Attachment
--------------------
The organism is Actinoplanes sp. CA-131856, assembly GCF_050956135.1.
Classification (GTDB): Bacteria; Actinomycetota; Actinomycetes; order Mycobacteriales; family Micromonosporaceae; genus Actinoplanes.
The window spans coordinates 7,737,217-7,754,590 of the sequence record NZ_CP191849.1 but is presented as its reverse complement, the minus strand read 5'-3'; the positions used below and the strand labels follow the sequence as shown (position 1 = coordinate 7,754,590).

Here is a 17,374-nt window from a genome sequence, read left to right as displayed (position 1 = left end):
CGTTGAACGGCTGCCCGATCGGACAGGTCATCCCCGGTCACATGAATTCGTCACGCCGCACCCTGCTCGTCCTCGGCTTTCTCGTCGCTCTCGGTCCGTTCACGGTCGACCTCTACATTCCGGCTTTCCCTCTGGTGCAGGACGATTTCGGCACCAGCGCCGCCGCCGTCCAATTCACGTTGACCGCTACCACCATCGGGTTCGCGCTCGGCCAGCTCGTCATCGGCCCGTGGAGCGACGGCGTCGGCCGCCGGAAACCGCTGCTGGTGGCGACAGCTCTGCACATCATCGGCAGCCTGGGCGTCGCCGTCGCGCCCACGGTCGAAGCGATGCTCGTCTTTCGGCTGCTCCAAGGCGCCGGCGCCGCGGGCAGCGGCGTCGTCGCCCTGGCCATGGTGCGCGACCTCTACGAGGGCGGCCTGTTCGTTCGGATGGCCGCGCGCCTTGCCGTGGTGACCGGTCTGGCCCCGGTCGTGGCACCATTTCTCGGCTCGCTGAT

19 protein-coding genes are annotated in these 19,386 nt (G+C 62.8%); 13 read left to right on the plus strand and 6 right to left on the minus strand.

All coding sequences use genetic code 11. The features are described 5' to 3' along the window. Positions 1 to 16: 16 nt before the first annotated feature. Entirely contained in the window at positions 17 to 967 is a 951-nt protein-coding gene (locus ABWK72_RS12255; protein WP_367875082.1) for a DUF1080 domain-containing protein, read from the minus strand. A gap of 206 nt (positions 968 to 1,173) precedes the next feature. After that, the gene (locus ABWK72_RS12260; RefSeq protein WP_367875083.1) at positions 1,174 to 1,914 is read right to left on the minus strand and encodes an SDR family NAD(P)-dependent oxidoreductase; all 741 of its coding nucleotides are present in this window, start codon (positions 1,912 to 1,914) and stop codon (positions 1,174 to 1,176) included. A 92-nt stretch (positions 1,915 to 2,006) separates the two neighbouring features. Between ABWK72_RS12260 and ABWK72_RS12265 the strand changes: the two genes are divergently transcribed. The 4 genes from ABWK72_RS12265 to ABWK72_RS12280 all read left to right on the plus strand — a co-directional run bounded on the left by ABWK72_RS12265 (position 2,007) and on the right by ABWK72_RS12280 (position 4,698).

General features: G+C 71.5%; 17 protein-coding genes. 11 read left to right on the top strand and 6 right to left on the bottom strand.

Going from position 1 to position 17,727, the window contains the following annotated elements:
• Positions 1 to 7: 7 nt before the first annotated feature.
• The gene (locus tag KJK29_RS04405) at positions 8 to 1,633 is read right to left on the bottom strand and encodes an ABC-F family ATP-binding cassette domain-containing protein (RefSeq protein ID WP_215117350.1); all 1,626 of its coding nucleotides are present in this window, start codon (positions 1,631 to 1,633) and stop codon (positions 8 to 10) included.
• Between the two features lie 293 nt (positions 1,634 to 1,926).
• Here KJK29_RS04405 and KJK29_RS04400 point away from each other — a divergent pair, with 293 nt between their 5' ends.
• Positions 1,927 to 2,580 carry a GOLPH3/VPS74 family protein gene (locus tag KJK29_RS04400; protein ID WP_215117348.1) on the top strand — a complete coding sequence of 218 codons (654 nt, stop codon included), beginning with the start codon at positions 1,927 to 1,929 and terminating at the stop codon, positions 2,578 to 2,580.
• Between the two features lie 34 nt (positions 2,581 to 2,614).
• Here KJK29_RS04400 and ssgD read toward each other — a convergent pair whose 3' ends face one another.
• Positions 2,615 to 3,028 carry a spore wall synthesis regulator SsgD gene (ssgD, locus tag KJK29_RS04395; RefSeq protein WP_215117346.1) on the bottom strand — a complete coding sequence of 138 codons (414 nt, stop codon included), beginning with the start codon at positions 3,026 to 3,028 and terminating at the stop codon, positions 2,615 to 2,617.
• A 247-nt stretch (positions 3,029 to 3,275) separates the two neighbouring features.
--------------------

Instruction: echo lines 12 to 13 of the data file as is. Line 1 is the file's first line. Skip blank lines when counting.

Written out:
• Between the two features lie 293 nt (positions 1,634 to 1,926).
• Here KJK29_RS04405 and KJK29_RS04400 point away from each other — a divergent pair, with 293 nt between their 5' ends.